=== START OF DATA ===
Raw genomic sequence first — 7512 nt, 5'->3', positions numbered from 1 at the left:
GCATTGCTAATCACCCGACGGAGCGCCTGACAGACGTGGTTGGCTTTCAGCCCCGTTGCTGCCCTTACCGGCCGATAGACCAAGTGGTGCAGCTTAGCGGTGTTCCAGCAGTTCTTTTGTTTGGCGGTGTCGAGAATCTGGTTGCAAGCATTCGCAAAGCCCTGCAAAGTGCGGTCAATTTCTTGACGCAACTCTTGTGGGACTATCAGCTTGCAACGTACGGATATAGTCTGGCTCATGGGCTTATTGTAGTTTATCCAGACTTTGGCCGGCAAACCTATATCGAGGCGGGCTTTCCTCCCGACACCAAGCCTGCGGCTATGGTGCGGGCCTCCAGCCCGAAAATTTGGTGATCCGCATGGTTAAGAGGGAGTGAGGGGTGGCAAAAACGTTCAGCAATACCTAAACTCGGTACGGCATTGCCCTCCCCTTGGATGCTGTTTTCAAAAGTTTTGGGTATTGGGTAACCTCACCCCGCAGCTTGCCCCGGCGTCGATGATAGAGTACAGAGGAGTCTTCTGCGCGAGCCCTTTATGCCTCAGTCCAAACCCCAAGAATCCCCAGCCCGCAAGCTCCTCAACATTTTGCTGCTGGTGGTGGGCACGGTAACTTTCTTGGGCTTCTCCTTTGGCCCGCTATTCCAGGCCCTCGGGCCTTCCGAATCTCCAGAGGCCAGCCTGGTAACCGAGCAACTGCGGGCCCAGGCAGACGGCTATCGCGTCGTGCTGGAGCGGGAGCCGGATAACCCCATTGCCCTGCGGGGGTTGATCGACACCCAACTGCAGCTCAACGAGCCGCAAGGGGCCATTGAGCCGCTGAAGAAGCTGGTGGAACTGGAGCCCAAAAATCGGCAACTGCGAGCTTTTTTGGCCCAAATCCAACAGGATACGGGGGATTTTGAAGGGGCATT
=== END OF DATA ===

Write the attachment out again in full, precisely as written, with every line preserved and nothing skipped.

Raw genomic sequence first — 7512 nt, 5'->3', positions numbered from 1 at the left:
GCATTGCTAATCACCCGACGGAGCGCCTGACAGACGTGGTTGGCTTTCAGCCCCGTTGCTGCCCTTACCGGCCGATAGACCAAGTGGTGCAGCTTAGCGGTGTTCCAGCAGTTCTTTTGTTTGGCGGTGTCGAGAATCTGGTTGCAAGCATTCGCAAAGCCCTGCAAAGTGCGGTCAATTTCTTGACGCAACTCTTGTGGGACTATCAGCTTGCAACGTACGGATATAGTCTGGCTCATGGGCTTATTGTAGTTTATCCAGACTTTGGCCGGCAAACCTATATCGAGGCGGGCTTTCCTCCCGACACCAAGCCTGCGGCTATGGTGCGGGCCTCCAGCCCGAAAATTTGGTGATCCGCATGGTTAAGAGGGAGTGAGGGGTGGCAAAAACGTTCAGCAATACCTAAACTCGGTACGGCATTGCCCTCCCCTTGGATGCTGTTTTCAAAAGTTTTGGGTATTGGGTAACCTCACCCCGCAGCTTGCCCCGGCGTCGATGATAGAGTACAGAGGAGTCTTCTGCGCGAGCCCTTTATGCCTCAGTCCAAACCCCAAGAATCCCCAGCCCGCAAGCTCCTCAACATTTTGCTGCTGGTGGTGGGCACGGTAACTTTCTTGGGCTTCTCCTTTGGCCCGCTATTCCAGGCCCTCGGGCCTTCCGAATCTCCAGAGGCCAGCCTGGTAACCGAGCAACTGCGGGCCCAGGCAGACGGCTATCGCGTCGTGCTGGAGCGGGAGCCGGATAACCCCATTGCCCTGCGGGGGTTGATCGACACCCAACTGCAGCTCAACGAGCCGCAAGGGGCCATTGAGCCGCTGAAGAAGCTGGTGGAACTGGAGCCCAAAAATCGGCAACTGCGAGCTTTTTTGGCCCAAATCCAACAGGATACGGGGGATTTTGAAGGGGCATT